Mr. Antartis draws us into his world as a refugee living near makeshift camps for G.C. refugees. He and his family were also refugees, but his father was lucky to secure a temporary residence for them in a small house owned by another woman. He remembers about the refugee camps, “I remember characteristically that they were packed with shacks. They were makeshift refugee camps constructed with whatever one can imagine with: wood, metal plates, cardboard…”42 His experience of the invasion was mainly as stated; he was a young boy when it occurred and experienced it through the eyes of a child. Rather than thinking critically about what he saw, he responded to the emotions of those around him, namely fear and anxiety, but he did not lose out on the meaning of what he experienced, especially as he considers it in retrospect. Up to this point in his interview, he does not mention T.C. citizens, but he does delve into collective human suffering quite a bit. It is in the opinion of this project that Mr. Antartis is sympathetic to the suffering of Cypriots-both G.C. and T.C.-due to the fact that he suffered along with them.
Mr. Antartis ends his interview with an intense and opinionated monologue about his socialist views and how he blames the political structure of imperialist countries for the invasion of 1974. He seems to fault the Turkish military structure the most as being the instigator of the invasion. What he says about collective blame about the invasion is interesting because he blames the English and TMT for forcefully separating G.C. and T.C. from mixed villages and cities but says, “I cannot find collective blame on the G.C. side.”43 We know this to be untrue according to what happened to Mrs. Azgina’s brothers who were captured and taken to a stadium by G.C. forces. What is of relevance to this paper is when he states that, “The thing that the president does is obscene to dispense collective blame. Not even the criminals of World War II were collectively blamed. Those who were at fault were tried and sentenced and the line of administration did not contain the German people.”44 In other words, Mr. Antartis finds it sickening that modern politicians attempt to dispense collective blame amongst the Cypriot people-both G.C. and T.C. He does not believe that they should be blamed for what occurred. In that regard, his opinion is very similar to the opinions of the other interviewees in my project: the establishment in Cyprus is solely to blame for the conflicts that occurred in Cyprus after World War II and up to the invasion in 1974. The Cypriot people-both T.C. and G.C.-were nothing more than pawns in a larger scheme that involved outside influences and domestic national threats in the form of EOKA B and TMT.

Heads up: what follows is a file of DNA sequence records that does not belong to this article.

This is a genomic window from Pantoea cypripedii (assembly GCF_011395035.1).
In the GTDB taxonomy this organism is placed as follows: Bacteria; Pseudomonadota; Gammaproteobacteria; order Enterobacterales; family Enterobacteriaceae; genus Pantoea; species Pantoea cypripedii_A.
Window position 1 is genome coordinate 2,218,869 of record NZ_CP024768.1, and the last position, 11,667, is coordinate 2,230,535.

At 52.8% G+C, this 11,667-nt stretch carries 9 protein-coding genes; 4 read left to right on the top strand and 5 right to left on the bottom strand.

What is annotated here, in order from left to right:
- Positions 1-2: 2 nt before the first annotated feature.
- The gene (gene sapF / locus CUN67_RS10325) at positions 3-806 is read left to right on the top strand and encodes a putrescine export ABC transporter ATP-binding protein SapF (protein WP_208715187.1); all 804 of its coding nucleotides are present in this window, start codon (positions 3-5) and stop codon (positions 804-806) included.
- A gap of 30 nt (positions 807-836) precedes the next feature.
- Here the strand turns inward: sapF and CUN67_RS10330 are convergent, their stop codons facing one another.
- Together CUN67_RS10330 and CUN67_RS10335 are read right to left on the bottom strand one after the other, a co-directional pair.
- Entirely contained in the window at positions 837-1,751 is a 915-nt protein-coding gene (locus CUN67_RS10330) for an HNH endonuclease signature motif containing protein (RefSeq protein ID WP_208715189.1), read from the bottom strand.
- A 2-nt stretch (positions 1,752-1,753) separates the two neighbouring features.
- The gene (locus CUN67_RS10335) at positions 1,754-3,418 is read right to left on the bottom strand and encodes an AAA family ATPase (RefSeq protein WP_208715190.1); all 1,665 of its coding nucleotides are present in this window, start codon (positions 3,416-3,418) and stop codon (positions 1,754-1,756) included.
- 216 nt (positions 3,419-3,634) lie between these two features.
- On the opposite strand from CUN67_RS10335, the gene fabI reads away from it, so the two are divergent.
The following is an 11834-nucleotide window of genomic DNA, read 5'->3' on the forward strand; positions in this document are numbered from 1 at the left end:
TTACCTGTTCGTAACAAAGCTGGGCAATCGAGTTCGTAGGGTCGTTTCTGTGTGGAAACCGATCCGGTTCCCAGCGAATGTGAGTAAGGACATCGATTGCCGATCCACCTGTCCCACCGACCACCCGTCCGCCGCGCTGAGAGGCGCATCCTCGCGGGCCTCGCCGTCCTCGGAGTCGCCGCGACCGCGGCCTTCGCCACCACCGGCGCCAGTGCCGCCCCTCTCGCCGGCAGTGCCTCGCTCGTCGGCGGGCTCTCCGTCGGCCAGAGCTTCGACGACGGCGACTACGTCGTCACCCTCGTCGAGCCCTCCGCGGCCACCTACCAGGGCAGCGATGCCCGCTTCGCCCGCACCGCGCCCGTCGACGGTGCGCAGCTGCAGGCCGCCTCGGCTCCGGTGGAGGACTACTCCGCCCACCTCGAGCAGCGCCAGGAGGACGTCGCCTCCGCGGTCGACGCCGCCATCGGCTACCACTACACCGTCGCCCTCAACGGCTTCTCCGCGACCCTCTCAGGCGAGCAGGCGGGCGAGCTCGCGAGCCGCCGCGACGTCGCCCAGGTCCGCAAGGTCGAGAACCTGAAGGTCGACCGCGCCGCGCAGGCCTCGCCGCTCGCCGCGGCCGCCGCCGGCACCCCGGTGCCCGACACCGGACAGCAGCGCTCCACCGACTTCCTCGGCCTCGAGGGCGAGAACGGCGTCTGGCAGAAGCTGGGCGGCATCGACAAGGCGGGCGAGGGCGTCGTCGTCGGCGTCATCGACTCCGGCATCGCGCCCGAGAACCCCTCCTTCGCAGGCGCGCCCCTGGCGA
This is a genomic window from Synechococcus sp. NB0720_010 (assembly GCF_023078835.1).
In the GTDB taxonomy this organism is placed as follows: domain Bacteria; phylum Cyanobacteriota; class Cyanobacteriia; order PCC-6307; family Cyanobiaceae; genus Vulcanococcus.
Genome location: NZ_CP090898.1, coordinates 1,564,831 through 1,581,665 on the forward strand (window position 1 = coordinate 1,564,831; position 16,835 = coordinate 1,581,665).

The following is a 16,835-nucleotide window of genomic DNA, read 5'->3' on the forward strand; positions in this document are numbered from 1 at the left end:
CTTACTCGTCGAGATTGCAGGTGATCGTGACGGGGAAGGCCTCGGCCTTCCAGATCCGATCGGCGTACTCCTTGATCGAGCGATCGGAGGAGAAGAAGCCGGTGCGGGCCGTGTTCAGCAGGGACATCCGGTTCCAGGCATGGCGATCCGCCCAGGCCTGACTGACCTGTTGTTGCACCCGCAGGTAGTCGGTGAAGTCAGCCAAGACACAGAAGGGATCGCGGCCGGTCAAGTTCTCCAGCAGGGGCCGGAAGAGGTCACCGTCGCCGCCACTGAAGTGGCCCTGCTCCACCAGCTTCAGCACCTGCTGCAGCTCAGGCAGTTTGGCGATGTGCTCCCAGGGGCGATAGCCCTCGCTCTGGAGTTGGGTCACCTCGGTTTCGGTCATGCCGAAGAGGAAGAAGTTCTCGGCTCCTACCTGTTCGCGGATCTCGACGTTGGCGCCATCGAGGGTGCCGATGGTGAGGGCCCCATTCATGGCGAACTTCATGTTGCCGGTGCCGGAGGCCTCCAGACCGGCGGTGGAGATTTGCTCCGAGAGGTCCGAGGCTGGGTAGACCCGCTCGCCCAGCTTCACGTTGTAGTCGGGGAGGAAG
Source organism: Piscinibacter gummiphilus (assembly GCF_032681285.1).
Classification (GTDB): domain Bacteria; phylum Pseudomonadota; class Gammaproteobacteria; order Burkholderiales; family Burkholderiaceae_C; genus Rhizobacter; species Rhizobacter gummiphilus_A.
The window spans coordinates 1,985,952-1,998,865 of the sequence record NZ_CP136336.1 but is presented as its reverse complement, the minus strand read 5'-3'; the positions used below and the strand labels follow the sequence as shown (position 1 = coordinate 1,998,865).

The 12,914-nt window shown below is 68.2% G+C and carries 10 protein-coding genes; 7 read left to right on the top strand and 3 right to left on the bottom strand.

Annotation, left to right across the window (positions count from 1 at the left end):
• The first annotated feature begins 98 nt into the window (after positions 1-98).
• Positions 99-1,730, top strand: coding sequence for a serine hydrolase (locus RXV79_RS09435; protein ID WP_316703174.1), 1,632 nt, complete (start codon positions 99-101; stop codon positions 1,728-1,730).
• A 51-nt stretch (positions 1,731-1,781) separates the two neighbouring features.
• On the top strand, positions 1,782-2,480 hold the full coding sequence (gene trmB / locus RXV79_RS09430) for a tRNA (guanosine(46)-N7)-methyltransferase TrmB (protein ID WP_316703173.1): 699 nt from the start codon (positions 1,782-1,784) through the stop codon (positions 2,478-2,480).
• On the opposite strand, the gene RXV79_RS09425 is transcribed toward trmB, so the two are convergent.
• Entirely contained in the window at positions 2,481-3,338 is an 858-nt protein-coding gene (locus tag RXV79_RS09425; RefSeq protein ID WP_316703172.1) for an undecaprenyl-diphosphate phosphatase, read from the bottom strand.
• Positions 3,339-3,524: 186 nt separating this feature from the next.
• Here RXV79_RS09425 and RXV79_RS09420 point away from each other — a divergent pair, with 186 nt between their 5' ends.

Do you believe that a united Cyprus would provide a better life for both Greek Cypriot and Turkish Cypriot citizens?
From its inception as a country, Cyprus has always been a contested battleground between larger forces. From the Greeks, English, French, Byzantines, Romans, and Ottomans, the people of Cyprus have suffered collectively through many regimes and have witnessed the coming and going of those who have almost always had little regard for the Cypriot culture. Most of the events before the invasion and leading up to it can be attributed to the political bodies of foreign countries-Greece, England, the United States of America, and Turkey-who attempted to overcome each other’s agenda and to propagate their own. The people of Cyprus were simply pawns to be moved around in attempts to checkmate an opponent. Through the joint work of IKME and BILIBAN and through the work of the Cyprus Oral History & Living Memory Project, the voices of the average Cypriot, for the first time, ring louder than the books and agendas of those foreign forces. They helped to answer questions such as: were animosities expressed between Cypriots living in mixed villages? In some cases that may be true, especially in the larger cities, but we have listened to voices of Cypriots who would answer that question with an emphatic “no!” They helped to answer whether or not G.C. and T.C. felt as though there was an exclusive Cypriot culture before the invasion. Mrs. Azgin laments the loss of Cypriot culture to outside forces pushing “Greek-ness” and “Turkish-ness” upon Cypriot people. Lastly, they helped to answer the question: Was there any support for a Cypriot community where cultural ties to Greece and Turkey were not as important as the mixed culture that was created in mixed communities? The answer to that question is an emphatic “yes!” Through the experiences of the interviewees used in this project, from the experiences of my mother and her family, from my own experiences, and from the efforts of organizations like IKME and BILIBAN and the people who conducted the Cyprus Oral History & Living Memory Project, there is a real and palpable Cypriot culture, one that many Cypriots from both sides would like to return to.